History of Biotelemetry

As previously defined, biotelemetry allows for the measurement and transmission of physiological data. The field of biotelemetry has been around for over a century. The first true biotelemetric system was made by Linthoven in 1903. The device was an electrocardiograph, designed to monitor the electrical impulses of the heart. However, because the device was large and immobile, the patient had to remain attached to the machine if he/she wanted to remain connected to the electrocardiograph (please see photograph to the right). The device used telephone wires to transmit the data to Linthoven's laboratory. This allowed him to diagnose his patients from afar by interpreting their physiological data from his laboratory.

(Citation c1 for both picture and information)

The next major advance in biotelemetry came with the Space Race. The Soviet Union started it off by launching Sputnik into space in 1957. The Soviets followed that up by sending a dog named Laika into space. She was sent into space in order to determine the physiological effects of exposure to zero-gravity. Laika was hooked up to electrodes covered in the antibiotic streptocide to monitor her vital signs (please see Laika on the right). Her monitoring system was typical of the era, in that it was cumbersome and bulky, and that it required that the patient remain physically connected to the machine at all times. 

(Citation a2) 

The United States decided to enter the Space Race in 1958 and, in 1961, President John F. Kennedy promised to put a man on the moon. However, NASA wanted to monitor the health of the astronauts wirelessly. This objective provided the genesis of the modern field of biotelemetry, as the space-suits were fitted with monitoring sensors to allow the medical specialists at the Houston Command Center to monitor the health of the astronauts. Transmitted data included heart rate, body temperature, CO2 and O2 levels in bloodstream, and heart rate. One of the major reasons this was revolutionary was because it was transmitted wirelessly, rather than sent over wires as had been done before.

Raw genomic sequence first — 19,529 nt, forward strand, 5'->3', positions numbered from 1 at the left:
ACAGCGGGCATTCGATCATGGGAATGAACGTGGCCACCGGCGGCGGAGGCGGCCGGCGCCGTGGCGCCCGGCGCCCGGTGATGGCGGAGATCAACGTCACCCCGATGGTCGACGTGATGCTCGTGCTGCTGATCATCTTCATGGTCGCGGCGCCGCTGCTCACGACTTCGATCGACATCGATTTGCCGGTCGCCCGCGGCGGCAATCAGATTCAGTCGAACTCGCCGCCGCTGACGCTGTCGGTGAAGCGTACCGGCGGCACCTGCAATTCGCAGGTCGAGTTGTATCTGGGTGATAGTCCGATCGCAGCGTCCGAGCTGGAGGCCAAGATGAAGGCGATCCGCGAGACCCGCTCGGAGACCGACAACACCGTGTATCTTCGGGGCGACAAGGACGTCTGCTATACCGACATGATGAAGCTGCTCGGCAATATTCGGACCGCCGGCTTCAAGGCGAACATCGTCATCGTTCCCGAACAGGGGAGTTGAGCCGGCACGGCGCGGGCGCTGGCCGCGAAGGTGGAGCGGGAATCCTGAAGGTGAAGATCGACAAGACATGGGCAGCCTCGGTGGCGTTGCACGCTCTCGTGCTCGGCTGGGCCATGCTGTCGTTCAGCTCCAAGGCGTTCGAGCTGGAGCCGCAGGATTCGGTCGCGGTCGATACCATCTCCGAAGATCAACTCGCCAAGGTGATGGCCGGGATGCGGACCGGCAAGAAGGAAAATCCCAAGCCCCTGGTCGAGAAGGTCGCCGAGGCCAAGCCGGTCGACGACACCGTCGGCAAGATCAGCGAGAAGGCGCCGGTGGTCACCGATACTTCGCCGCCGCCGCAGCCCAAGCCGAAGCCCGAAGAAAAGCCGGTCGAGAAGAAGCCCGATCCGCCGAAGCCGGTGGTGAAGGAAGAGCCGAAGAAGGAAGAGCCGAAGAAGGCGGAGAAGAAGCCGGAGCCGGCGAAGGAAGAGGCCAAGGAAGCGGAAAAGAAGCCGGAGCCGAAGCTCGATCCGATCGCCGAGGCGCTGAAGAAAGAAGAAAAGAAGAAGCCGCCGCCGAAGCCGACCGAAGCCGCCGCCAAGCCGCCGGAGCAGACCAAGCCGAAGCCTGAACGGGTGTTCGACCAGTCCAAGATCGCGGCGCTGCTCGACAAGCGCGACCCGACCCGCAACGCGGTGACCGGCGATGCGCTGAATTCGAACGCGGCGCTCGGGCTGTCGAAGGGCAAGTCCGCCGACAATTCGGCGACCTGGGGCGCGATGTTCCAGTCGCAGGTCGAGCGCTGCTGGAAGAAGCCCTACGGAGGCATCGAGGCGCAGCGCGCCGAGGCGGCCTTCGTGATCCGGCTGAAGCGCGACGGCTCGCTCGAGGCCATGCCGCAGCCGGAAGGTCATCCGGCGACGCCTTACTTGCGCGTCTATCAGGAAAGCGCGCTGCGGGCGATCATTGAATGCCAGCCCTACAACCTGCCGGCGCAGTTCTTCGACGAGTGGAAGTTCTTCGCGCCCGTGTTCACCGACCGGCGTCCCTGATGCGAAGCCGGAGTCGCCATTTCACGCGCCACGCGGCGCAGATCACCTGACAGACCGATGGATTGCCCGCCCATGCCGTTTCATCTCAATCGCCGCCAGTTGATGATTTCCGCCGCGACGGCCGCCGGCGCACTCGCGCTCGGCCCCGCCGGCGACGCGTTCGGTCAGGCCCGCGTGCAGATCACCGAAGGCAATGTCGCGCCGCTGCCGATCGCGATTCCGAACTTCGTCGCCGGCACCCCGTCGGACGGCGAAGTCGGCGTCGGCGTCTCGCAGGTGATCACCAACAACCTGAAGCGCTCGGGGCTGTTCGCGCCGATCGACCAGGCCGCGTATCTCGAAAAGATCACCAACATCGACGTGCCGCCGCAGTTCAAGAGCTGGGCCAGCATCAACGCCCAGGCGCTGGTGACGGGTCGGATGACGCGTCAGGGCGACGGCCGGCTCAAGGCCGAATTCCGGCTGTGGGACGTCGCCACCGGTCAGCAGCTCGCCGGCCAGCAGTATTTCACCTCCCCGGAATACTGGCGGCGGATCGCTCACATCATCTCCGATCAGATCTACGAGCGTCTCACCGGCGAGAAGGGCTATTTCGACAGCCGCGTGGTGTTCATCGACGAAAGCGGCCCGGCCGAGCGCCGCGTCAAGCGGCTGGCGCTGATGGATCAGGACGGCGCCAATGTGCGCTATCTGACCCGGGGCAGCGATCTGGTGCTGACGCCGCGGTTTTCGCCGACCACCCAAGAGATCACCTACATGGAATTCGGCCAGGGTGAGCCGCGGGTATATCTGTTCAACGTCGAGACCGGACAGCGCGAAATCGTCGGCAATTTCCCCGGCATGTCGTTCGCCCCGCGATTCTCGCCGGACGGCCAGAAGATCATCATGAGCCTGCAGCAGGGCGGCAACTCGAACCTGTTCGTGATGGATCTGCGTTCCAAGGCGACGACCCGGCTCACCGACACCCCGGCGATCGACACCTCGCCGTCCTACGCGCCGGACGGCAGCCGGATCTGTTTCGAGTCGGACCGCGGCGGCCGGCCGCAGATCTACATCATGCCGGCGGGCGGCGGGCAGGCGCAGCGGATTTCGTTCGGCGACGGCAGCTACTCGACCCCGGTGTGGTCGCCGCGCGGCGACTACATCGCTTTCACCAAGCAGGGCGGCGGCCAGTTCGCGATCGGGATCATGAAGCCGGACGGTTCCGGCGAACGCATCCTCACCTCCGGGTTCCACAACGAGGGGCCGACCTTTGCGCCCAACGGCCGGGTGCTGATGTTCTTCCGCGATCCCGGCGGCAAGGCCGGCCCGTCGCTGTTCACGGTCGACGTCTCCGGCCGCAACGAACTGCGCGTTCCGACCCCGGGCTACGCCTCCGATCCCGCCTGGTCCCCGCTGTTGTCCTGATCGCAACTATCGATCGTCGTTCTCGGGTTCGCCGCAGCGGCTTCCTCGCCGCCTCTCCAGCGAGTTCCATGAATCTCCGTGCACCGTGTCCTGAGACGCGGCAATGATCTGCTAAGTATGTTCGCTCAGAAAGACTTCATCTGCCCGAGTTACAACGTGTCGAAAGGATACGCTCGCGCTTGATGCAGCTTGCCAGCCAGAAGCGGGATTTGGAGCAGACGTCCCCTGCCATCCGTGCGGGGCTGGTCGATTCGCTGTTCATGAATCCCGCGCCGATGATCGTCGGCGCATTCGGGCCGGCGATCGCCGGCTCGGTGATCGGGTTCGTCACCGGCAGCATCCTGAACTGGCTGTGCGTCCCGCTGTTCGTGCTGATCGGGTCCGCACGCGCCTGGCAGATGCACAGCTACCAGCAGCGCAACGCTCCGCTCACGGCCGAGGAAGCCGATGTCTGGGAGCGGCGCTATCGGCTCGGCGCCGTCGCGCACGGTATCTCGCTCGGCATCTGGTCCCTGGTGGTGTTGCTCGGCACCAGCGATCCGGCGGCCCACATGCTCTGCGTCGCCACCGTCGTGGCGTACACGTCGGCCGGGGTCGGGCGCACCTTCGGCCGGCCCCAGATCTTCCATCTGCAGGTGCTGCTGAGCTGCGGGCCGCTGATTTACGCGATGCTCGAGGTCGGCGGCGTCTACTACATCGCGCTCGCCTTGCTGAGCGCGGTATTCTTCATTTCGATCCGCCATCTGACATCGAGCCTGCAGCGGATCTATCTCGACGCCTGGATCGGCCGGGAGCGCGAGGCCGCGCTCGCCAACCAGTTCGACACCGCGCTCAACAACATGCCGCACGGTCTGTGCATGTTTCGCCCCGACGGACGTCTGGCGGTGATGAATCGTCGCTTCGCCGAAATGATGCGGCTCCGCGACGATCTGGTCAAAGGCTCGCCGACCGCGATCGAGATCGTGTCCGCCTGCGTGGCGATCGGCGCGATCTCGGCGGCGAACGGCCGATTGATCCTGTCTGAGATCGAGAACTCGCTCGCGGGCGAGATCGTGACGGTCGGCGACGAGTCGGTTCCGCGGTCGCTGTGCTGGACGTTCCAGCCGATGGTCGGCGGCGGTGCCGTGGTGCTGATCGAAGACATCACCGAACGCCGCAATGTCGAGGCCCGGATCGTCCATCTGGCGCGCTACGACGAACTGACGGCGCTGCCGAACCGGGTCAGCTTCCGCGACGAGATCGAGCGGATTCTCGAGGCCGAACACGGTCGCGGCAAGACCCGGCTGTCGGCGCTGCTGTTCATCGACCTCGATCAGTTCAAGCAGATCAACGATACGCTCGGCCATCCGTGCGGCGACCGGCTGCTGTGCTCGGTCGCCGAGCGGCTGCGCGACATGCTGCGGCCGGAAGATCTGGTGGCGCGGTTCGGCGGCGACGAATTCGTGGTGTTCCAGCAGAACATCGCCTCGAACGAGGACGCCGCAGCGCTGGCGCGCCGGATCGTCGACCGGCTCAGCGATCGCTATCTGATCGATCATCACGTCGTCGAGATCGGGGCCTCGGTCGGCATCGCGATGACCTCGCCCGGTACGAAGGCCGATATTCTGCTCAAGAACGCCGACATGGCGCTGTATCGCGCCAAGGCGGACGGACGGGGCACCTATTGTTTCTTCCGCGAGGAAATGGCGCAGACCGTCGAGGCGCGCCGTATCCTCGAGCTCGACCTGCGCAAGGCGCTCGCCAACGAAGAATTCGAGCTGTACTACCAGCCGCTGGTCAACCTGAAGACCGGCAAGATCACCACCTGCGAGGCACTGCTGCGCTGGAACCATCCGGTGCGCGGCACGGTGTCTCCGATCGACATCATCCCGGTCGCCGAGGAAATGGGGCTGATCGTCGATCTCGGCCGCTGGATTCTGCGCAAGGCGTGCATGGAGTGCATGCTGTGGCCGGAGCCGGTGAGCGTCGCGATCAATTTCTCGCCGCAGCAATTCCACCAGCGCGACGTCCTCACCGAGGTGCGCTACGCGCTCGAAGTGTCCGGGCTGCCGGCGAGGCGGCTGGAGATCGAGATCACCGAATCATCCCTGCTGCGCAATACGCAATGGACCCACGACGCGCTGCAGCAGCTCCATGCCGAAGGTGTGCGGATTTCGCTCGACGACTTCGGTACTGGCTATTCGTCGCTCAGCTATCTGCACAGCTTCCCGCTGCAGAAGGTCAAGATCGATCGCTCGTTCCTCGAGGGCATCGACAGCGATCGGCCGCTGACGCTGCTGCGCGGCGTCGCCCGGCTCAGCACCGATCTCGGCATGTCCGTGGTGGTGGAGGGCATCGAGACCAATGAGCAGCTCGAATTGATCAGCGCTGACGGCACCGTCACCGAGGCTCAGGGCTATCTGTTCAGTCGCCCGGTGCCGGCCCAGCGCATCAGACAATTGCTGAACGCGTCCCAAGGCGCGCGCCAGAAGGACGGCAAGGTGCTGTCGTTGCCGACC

(Citation a17, c1) 

Above is a video describing NASA technology adapted for general-medical use. (Citation d1)

Below is a schematic showing the basic elements of a US astronaut space-suit. Of interest are sensors and control units necessary for wireless transmission of physiological data. (Citation e1) 

Later it became apparent that developments in biotelemetry used for astronauts could be applied to hospitals. Hewlett Packard developed a portable electrocardiograph in 1972, the HP 71800A, which eased the lives of countless patients by allowing for increased mobility, while still allowing 24-hour monitoring of their heart condition.  Hewlett Packard's device set off a revolution for wireless biological monitoring in the public sector-- ushering in the modern commercial era of biotelemetry. (Citation c2)

The patient on the phone at the right is capable of experiencing nearly the full spectrum of mobility that a healthy person can.  (Citation c1)

The device is attached to the chest using electrodes, as seen on the patient at bottom right. (Citation c1)

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